Large-scale rideshare missions are not without their challenges, both for the launch provider and satellite operators.
Two of the largest commercial launch providers separately announced plans Aug. 5 to provide dedicated launches of small satellites to sun synchronous and geostationary orbits.
After placing more than 60 satellites into orbit on a single Falcon 9 last year, Spaceflight says it will focus on launching smaller numbers of satellites at a time on more launches this year.
Ten years after then-U.S. Air Force Secretary Michael Wynne called for maximizing use of secondary payload adapters to launch small satellites on large rockets, the Air Force, NASA and the National Oceanic and Atmospheric Administration are working together to make that happen.
A proposed standard announced at a conference last week seeks to provide the same launch flexibility for larger smallsats currently enjoyed by cubesats.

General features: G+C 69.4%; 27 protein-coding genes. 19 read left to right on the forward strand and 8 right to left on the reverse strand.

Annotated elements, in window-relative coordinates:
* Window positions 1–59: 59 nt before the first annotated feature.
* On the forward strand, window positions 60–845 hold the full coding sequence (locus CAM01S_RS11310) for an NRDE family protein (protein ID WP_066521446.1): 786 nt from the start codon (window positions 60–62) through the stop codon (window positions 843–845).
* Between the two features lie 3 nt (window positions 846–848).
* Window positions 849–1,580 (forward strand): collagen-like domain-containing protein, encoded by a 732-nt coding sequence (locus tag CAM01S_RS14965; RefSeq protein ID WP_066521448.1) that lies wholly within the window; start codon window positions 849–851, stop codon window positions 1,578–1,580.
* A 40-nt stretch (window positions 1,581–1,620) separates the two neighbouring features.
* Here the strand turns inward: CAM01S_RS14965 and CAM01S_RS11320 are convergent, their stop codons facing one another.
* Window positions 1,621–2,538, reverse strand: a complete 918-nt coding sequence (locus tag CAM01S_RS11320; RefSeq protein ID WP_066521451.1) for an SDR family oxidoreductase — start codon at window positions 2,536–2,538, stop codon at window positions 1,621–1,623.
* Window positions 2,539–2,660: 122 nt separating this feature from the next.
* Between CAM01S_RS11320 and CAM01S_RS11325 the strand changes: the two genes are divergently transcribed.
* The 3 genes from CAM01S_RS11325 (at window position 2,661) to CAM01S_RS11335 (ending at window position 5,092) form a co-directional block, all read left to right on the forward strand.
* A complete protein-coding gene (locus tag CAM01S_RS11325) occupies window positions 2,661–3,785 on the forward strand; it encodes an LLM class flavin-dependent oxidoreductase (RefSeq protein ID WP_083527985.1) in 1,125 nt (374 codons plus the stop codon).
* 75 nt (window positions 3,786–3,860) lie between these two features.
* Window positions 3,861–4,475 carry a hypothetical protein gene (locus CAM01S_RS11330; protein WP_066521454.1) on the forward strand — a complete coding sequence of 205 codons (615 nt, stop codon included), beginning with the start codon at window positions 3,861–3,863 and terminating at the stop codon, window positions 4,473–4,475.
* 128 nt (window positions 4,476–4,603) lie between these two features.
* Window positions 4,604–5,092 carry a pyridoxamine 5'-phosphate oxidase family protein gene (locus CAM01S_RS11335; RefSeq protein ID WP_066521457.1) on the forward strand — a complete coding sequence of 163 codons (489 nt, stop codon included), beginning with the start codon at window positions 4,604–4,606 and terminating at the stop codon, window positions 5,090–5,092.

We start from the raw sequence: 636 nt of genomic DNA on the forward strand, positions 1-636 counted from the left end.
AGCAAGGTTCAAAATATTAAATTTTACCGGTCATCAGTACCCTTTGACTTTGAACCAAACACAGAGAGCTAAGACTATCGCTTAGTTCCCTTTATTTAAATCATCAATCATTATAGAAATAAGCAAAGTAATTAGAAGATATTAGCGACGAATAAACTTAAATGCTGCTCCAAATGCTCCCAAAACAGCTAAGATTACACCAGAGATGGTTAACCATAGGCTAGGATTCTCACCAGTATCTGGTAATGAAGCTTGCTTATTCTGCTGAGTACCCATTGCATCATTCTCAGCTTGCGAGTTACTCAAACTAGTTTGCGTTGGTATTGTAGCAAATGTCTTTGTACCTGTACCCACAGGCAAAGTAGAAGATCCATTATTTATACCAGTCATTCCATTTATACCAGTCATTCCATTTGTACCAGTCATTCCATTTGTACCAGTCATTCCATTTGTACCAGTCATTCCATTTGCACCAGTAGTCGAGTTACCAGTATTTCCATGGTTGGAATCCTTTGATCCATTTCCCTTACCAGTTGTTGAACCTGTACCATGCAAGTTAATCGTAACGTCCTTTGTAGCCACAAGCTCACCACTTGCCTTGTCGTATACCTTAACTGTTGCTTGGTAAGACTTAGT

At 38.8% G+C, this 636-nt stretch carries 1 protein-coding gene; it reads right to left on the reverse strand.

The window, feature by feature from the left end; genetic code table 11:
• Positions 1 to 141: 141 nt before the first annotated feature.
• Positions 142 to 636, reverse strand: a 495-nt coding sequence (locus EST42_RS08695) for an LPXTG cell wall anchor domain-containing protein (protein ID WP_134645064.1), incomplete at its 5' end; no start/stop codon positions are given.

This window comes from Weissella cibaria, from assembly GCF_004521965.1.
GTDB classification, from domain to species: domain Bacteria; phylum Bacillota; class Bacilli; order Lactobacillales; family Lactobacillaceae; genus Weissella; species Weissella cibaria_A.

Spaceflight announced Aug. 6 that it’s beginning final preparations for a dedicated Falcon 9 launch later this year carrying more than 70 smallsats for a variety of commercial, government and educational customers.
As the number of small satellites seeking launch continues to grow, new opportunities are emerging fly those satellites as secondary payloads on other launches as well as tools to identify those opportunities.
After struggling for years to hitch rides to orbit, companies and organizations developing small satellites now say it’s easier for them to pick and choose from a growing number of launch options.